Earlier today we started a new series by looking at coaches ready to take on more responsibility — be it on their current staff or in a bigger job elsewhere — in the ACC. Now it’s the SEC’s turn.
Before we get going, a disclaimer: This list is in no particular order, and is by no means a complete and total list.
Jeremy Pruitt and Dave Aranda, Alabama and LSU defensive coordinators: These coaches share the title as the SEC’s Brent Venables — the assistants most prepared to become head coaches. Both will be head coaches at some point, the question for these million-dollar coordinators is simply when will their opportunity present itself.
Herb Hand and Tim Horton, Auburn offensive line and special teams coaches: Both of these guys are extremely respected and well liked among their peers and well-traveled in the profession. Both are happy where they are but, if they so choose, could go the lower-level head coach/Power 5 coordinator track soon.
Tosh Lupoi, Alabama co-defensive coordinator/outside linebackers coach: Lupoi is paid extremely well for what he does, because he produces on Signing Day and on the field. When he takes his first Power 5 coordinator job is entirely up to him.
Travaris Robinson, South Carolina defensive coordinator/defensive backs coach: Robinson has been with Will Muschamp at three stops now — Florida, Auburn and South Carolina. And at each stop Muschamp has handed Robinson more responsibility on the head coach’s own side of the ball. That should tell you something.
Chris Rumph, Florida defensive coordinator: Rumph has coached defensive lines for Clemson, Alabama, Texas and Florida was promoted to defensive coordinator upon Randy Shannon’s ascension to interim head coach. This month will be a great showcase opportunity for a proven recruiter ready to show he can be a Power 5 coordinator.
Mel Tucker, Georgia defensive coordinator/defensive backs coach: What’s not to like here? Tucker GA’d for Nick Saban at Michigan State, won a national championship on Jim Tressel’s staff at Ohio State, spent a decade in the NFL and has now thrived in the Saban-Smart tree coaching defense and, specifically, defensive backs. Tucker could be an FBS head coach a month and a half from now.
Bryan McClendon, South Carolina co-offensive coordinator/wide receivers coach: McClendon’s peers selected him as the FootballScoop Running Backs Coach of the Year at Georgia, and now he’s excelling as South Carolina’s wideouts coach. This smart, personable coach will excel for anyone smart enough to hire him.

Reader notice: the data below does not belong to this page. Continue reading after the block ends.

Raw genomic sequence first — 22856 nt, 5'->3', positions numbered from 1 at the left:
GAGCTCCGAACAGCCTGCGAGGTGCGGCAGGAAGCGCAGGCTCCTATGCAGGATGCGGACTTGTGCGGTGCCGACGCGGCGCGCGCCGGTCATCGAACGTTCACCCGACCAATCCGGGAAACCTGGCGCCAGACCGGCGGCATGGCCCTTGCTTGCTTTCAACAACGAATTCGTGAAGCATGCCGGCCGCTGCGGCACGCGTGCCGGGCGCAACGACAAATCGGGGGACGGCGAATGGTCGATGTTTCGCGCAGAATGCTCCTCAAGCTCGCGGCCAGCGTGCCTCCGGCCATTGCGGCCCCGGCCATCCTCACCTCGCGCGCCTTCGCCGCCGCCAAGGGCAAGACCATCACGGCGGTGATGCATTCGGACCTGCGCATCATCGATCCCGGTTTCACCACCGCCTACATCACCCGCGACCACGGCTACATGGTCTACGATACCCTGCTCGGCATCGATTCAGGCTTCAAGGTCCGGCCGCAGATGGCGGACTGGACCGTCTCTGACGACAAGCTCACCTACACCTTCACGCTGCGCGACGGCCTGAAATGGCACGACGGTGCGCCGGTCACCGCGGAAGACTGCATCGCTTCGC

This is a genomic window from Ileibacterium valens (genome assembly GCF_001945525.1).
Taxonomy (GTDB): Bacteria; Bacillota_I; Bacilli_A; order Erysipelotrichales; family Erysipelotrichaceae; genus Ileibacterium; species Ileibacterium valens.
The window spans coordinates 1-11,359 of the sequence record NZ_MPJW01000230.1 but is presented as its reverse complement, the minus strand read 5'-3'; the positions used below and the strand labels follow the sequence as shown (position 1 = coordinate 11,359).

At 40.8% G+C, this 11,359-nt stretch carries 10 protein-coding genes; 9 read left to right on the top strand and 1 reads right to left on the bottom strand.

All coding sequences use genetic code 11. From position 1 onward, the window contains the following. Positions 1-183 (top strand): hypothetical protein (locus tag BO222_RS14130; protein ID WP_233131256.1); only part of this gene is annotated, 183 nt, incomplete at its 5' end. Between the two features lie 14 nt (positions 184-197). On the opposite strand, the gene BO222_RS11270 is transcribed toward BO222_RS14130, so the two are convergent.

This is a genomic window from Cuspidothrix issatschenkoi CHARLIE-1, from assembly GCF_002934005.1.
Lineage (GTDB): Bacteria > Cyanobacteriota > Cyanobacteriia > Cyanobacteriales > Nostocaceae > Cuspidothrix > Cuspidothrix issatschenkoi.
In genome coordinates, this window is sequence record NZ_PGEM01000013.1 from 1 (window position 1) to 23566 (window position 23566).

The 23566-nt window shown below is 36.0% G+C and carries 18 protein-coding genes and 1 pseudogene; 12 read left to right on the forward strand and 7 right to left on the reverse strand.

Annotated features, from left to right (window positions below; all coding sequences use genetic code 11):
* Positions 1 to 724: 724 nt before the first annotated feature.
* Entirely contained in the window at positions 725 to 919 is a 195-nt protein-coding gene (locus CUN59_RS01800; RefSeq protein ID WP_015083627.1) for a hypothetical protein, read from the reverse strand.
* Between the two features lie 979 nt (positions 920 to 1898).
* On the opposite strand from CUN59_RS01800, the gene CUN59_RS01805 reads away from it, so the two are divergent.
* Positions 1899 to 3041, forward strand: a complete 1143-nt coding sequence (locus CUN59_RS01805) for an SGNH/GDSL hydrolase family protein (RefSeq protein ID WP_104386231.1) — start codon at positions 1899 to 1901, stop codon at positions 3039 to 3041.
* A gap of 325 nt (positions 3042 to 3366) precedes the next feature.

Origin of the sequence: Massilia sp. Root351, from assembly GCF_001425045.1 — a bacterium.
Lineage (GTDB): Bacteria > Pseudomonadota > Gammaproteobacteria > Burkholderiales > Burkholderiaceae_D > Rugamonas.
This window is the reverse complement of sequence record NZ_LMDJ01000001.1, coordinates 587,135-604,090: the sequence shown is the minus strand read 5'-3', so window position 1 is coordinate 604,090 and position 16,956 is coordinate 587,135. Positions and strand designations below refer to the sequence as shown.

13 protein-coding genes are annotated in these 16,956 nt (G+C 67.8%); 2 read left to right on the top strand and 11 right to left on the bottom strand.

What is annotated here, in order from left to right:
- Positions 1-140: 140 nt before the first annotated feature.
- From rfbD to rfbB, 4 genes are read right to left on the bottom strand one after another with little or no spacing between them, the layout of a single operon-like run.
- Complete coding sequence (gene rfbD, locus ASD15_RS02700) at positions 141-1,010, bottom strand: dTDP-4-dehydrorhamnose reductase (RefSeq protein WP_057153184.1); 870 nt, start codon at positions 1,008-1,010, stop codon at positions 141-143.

Brad Davis, Florida offensive line coach: Florida will have a new head coach in a month. If that head coach does not retain Davis, his services should go to the top of the list for any staff looking to hire an offensive line coach. His work at North Texas in 2016 was fantastic and players respond to him.
Darin Hinshaw, Kentucky co-offensive coordinator/quarterbacks coach: Hinshaw has been tied at the hip with Eddie Gran for the past five seasons, three at Cincinnati and the past two at Kentucky. That pair helped Mark Stoops get over the 5-7 hump, reaching the Gator Bowl last year and hit 6-2 through eight games this year. Hinshaw is ready to run his own offense at the Power 5 level.
Chris Marve, Vanderbilt inside linebackers coach: Marve is essentially Mr. Vanderbilt Football. A 4-year starter and 2-time team captain, Marve joined the staff as a QC in 2014, moved to a GA spot in ’15, then joined the full-time staff last season — where he immediately helped Zach Cunningham become the best linebacker in college football. The Vanderbilt staff thinks the world of him.
Jason Jones, Ole Miss co-defensive coordinator/secondary coach: Jones has a lengthy history coaching cornerbacks successfully — at Rice, Tulsa, Oklahoma State and Ole Miss — where success came hand-in-hand. He was given responsibility over the whole secondary this season and, like Davis, will be highly valued if the new Ole Miss head coach does not retain him.
Corey Raymond, LSU defensive backs coach: Raymond is a personable coach whom players love playing for. Many of those players go on to become high NFL draft picks.
Brett Elliott, Mississippi State quarterbacks coach: Elliott rose the ranks in Dan Mullen’s organization, from a GA to QC before becoming offensive coordinator and quarterbacks coach at James Madison in 2015 (he was a co-OC) and Texas State in 2016. He returned to Starkville this season and has helped Nick Fitzgerald lead the Bulldogs to a 6-2 start. Anyone looking for help with their quarterbacks would be wise to give him a call.